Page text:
Once the cobwebs in her mind began to clear, she recognized the buzz for what it was- people murmuring. Opening her eyes, she saw five or six people standing around her bed, talking in hushed tones, murmuring, making up theories about what might have happened.
She was glad to notice that she was in her own room, in her own bed- there was something undeniably comforting about such familiar places. But then, the memory of the last thing she saw before fading out sent a chill down her spine, making her look around with apprehension. Her senses suddenly alert, she looked at the people assembled around her bed to see if the stranger was among them.
No, they were all people from the township- she couldn’t name all of them, but she knew all of them by sight.
She was most relieved to see that her friendly neighbor was also among them. That woman presently leaned towards her and asked, “Are you alright, dear?” The genuine concerned in her tone almost made Gayatri sob.
It was, she realized a far cry from the rugged tone of the man she last had a conversation with.
Thinking about the man, she wondered if he was still hidden somewhere in the house. Perhaps, she should mention about him to one of these people. Before they left, she would like them to give the house a thorough check.
However, before she could voice the issue, the township’s doctor on a call- an elderly man with a prematurely balding head, leaned his face towards her and said, “You gave us all a scare, Gayatri! I think you’re working too much. Over-exhaustion is common enough among young people these days,” he added to the others present.
Patting on the back of her hand like an affectionate father, he said, “You needn’t worry. Just take plenty of rest over the weekend. I would come and check on you first thing tomorrow. “ His smile was like a beam of the sun on a cloudy day. But still, Gayatri’s mind wasn’t at rest, and neither would it be- not until they made sure that the stranger was not in her house, or within the township’s premier. In fact, it’s not just for her own safety a that she must inform them about the stranger, she realized. The man might be lurking somewhere else in the township, at someone else’s house, even as they were here, and someone might get hurt or worse as a result.
“I must say that this has been the busiest day for me since I started giving my service to this community!” the doctor said with a smile to the others. “First that issue with the construction worker-which was tragic, and now this, which thankfully isn’t anywhere near tragic!” The doctor now looked at Gayatri and beamed at her, like she were a little kid he just treated back to normal health.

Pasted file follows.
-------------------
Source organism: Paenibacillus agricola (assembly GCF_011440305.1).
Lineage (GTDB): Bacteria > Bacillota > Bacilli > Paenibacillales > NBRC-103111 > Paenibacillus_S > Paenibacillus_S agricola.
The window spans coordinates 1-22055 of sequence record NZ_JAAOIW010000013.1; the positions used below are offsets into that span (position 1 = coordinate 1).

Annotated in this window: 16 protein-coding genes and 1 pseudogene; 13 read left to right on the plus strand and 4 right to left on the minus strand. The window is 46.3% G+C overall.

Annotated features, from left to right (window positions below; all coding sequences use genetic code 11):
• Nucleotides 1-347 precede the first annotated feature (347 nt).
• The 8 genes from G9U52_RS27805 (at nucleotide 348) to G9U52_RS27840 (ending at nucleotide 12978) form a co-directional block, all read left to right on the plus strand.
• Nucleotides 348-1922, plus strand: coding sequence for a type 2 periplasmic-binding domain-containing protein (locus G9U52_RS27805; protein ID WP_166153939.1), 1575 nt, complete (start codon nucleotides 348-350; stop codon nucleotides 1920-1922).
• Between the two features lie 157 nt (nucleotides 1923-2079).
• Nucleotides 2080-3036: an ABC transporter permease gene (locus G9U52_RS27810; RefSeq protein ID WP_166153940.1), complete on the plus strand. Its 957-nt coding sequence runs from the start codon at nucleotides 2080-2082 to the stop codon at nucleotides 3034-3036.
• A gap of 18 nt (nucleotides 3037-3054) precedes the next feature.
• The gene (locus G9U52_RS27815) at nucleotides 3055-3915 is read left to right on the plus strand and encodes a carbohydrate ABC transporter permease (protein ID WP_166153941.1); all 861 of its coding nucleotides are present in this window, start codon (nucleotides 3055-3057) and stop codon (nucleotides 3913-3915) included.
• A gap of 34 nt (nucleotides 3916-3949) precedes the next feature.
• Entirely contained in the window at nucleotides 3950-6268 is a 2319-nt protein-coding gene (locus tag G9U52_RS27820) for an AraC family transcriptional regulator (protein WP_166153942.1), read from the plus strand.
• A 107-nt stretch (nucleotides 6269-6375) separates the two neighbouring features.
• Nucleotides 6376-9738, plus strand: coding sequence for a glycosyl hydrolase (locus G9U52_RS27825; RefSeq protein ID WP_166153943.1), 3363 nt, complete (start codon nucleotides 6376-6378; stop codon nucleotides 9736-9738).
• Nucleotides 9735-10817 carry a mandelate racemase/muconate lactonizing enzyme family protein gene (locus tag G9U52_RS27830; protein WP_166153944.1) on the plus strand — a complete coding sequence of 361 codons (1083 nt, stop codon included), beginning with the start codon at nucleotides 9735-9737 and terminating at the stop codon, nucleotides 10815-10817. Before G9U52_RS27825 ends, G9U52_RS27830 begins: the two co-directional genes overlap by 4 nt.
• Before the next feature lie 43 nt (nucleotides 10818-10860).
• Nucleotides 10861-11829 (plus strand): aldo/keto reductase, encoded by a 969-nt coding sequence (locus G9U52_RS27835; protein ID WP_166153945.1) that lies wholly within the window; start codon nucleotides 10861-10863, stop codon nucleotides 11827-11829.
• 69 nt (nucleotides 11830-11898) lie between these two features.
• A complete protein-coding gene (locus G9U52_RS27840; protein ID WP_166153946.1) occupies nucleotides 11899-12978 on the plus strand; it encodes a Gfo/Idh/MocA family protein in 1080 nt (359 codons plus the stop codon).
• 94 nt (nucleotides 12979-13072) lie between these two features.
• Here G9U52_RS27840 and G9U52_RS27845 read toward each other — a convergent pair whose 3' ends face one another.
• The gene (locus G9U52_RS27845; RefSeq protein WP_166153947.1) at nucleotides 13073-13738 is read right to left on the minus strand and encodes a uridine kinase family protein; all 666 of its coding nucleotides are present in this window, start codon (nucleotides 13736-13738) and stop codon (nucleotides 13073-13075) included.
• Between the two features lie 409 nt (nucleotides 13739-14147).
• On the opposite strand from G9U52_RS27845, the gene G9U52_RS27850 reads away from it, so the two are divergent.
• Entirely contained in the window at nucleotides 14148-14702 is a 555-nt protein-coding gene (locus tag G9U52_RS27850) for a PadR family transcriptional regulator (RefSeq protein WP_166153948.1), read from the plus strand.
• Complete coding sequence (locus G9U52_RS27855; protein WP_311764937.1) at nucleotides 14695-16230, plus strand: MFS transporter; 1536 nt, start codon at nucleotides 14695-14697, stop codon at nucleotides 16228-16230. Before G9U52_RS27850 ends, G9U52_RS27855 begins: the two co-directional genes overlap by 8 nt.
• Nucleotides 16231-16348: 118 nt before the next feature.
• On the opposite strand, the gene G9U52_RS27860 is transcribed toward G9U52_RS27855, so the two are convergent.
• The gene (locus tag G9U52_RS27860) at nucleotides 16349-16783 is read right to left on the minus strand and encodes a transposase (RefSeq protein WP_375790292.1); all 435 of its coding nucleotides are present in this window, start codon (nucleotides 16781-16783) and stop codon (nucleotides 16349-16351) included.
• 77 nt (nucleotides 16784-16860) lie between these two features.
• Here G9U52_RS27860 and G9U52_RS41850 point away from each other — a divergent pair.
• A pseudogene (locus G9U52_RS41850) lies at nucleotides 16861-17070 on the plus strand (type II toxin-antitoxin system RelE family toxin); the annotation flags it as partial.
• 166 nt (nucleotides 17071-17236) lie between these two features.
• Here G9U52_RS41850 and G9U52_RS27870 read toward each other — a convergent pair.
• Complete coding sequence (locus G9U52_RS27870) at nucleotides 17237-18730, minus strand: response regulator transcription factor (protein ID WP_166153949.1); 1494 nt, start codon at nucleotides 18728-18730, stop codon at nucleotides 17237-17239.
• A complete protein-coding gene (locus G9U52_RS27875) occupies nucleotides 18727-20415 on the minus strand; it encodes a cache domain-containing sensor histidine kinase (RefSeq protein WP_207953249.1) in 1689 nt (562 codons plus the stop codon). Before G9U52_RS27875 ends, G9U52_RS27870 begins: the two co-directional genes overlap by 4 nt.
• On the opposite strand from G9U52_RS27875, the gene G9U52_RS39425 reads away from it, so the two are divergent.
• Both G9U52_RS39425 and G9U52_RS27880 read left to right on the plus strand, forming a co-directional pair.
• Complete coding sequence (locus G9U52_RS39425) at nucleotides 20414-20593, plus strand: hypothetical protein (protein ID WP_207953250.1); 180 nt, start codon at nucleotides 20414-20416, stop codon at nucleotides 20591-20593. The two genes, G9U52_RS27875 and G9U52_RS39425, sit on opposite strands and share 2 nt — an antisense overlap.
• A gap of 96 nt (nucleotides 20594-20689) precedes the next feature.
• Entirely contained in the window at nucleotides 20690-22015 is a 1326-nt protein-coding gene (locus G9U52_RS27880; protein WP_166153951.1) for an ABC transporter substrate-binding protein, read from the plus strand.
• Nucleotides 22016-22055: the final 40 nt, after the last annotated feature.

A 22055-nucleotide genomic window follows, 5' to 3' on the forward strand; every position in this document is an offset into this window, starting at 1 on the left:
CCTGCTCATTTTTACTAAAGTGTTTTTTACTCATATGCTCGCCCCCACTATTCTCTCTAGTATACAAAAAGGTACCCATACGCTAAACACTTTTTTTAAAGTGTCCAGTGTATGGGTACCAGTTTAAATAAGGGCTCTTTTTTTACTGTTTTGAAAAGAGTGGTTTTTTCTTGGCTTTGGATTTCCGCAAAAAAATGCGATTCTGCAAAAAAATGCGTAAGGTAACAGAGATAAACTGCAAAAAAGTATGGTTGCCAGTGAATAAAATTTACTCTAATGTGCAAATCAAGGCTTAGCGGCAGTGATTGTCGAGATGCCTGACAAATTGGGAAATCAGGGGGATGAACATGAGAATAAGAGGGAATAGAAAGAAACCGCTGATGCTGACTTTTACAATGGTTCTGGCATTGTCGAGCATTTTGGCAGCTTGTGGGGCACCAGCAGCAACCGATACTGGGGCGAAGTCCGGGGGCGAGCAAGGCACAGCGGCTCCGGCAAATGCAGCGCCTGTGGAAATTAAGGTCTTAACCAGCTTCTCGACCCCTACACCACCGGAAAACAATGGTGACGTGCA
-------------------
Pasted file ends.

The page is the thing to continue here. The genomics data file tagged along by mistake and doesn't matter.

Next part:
“What issue with the construction worker?” Gayatri asked, sitting up, all thoughts of telling them about her visitor temporarily suspended. She had a feeling that whatever the doctor was going to say was related to the stranger who visited her.
“Oh, there is this construction work going on nearby, a new apartment complex,” said the doctor.
“Yes, I know,” Gayatri said, urging him silently to hurry on. She couldn’t wait to hear what he had to say.
Perhaps sensing her imploration for speed, the doctor continued in a hastened pace, “One of the construction workers- a young guy at that, he fell from the scaffolding this evening. They knew there was a doctor available in this township, so I was the first medical help to arrive at the scene. Sadly enough, there wasn’t anything I could do. He was dead by the time I reached there.”
Gayatri pressed for more details, more precisely, about the man’s appearance.
Though the doctor found this request somewhat odd, he nonetheless provided details from his memory.
“And one of the most distinguishing features was a patch of white on the side of his head, a cluster of grey hairs that almost looked like a coil of snakes..” the doctor said at one point.
Hearing those words, another wave of dizziness swept over her. But she didn’t faint this time, instead, thoughts began to cloud her mind. Could ghosts drink beer? Could they open a door without a key? Could they converse like flesh and blood men?
Questions the answers to which she could only speculate.
For the time being though, she didn’t have the presence of mind to do even that. The shivers of fear that gripped her were too much to permit that.